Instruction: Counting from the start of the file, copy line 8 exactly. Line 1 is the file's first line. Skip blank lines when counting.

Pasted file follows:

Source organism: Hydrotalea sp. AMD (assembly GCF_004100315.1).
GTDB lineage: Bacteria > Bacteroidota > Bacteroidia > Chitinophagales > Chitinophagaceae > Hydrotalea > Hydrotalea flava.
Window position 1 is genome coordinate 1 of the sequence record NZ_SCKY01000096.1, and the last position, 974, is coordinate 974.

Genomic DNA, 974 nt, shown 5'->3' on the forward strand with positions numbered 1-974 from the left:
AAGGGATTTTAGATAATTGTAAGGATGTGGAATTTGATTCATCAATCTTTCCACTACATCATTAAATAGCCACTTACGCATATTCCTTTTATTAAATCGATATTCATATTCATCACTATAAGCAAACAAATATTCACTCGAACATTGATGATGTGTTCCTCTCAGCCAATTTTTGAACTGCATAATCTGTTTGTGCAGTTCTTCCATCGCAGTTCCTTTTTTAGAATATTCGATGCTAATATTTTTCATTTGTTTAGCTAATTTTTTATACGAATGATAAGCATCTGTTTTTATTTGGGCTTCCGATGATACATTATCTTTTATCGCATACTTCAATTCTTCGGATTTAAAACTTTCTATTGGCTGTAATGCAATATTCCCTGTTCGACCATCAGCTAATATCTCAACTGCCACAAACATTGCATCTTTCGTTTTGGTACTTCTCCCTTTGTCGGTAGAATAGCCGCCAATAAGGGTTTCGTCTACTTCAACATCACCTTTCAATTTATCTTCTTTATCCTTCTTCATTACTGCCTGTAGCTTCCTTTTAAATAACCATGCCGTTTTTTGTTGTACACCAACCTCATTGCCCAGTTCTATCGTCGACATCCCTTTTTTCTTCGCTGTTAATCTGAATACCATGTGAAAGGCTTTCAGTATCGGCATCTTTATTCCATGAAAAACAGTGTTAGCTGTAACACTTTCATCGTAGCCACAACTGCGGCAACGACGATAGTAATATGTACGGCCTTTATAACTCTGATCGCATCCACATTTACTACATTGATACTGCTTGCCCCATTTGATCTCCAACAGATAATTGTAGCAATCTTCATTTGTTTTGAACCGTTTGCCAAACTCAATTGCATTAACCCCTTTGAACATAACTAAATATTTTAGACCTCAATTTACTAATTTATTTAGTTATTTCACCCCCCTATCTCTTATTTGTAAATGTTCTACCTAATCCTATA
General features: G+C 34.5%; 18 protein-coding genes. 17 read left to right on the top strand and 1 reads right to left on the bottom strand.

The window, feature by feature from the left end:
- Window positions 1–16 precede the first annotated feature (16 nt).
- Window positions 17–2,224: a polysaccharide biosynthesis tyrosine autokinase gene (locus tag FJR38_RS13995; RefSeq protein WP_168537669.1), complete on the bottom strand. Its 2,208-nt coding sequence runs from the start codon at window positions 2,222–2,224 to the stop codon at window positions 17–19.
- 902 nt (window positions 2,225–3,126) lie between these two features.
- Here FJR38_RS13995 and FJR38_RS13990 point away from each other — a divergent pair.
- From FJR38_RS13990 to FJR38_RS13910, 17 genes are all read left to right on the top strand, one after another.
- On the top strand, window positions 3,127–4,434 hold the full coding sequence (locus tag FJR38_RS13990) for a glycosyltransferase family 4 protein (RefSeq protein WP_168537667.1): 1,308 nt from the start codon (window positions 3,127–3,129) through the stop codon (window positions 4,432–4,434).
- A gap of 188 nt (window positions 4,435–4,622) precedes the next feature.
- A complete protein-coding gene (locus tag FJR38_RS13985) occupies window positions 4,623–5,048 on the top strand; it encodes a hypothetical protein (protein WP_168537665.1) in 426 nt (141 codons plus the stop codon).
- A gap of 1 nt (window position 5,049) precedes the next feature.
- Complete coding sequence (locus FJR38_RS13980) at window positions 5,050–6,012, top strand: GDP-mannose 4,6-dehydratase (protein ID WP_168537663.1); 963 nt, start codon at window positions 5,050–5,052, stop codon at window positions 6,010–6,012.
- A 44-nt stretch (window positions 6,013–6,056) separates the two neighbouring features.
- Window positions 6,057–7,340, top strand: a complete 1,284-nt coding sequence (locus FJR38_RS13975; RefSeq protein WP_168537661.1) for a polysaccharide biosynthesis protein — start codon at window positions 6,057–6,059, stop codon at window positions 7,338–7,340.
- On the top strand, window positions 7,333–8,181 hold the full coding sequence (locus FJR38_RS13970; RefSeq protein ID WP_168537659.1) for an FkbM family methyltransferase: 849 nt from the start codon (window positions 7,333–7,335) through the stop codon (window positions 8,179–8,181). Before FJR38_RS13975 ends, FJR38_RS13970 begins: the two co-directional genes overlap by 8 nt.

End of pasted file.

- Window positions 1–16 precede the first annotated feature (16 nt).